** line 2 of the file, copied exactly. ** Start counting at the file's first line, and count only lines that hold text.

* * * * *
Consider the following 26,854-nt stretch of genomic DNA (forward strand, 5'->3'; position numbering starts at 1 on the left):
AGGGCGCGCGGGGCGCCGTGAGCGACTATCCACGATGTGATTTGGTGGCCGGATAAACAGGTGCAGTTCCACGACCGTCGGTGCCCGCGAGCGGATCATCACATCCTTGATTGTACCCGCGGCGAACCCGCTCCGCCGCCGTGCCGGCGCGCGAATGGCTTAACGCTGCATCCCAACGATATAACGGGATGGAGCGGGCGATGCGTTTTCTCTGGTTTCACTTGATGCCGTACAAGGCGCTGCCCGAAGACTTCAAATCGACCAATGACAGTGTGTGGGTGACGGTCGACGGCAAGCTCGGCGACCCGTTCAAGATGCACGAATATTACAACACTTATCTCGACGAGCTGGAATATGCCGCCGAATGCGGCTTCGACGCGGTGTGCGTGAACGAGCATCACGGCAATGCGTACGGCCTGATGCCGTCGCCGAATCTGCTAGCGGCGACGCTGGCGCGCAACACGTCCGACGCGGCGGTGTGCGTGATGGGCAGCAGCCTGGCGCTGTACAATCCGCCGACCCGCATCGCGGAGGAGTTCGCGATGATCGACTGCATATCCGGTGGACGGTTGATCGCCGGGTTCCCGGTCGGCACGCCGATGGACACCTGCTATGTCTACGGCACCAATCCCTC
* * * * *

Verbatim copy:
AGGGCGCGCGGGGCGCCGTGAGCGACTATCCACGATGTGATTTGGTGGCCGGATAAACAGGTGCAGTTCCACGACCGTCGGTGCCCGCGAGCGGATCATCACATCCTTGATTGTACCCGCGGCGAACCCGCTCCGCCGCCGTGCCGGCGCGCGAATGGCTTAACGCTGCATCCCAACGATATAACGGGATGGAGCGGGCGATGCGTTTTCTCTGGTTTCACTTGATGCCGTACAAGGCGCTGCCCGAAGACTTCAAATCGACCAATGACAGTGTGTGGGTGACGGTCGACGGCAAGCTCGGCGACCCGTTCAAGATGCACGAATATTACAACACTTATCTCGACGAGCTGGAATATGCCGCCGAATGCGGCTTCGACGCGGTGTGCGTGAACGAGCATCACGGCAATGCGTACGGCCTGATGCCGTCGCCGAATCTGCTAGCGGCGACGCTGGCGCGCAACACGTCCGACGCGGCGGTGTGCGTGATGGGCAGCAGCCTGGCGCTGTACAATCCGCCGACCCGCATCGCGGAGGAGTTCGCGATGATCGACTGCATATCCGGTGGACGGTTGATCGCCGGGTTCCCGGTCGGCACGCCGATGGACACCTGCTATGTCTACGGCACCAATCCCTC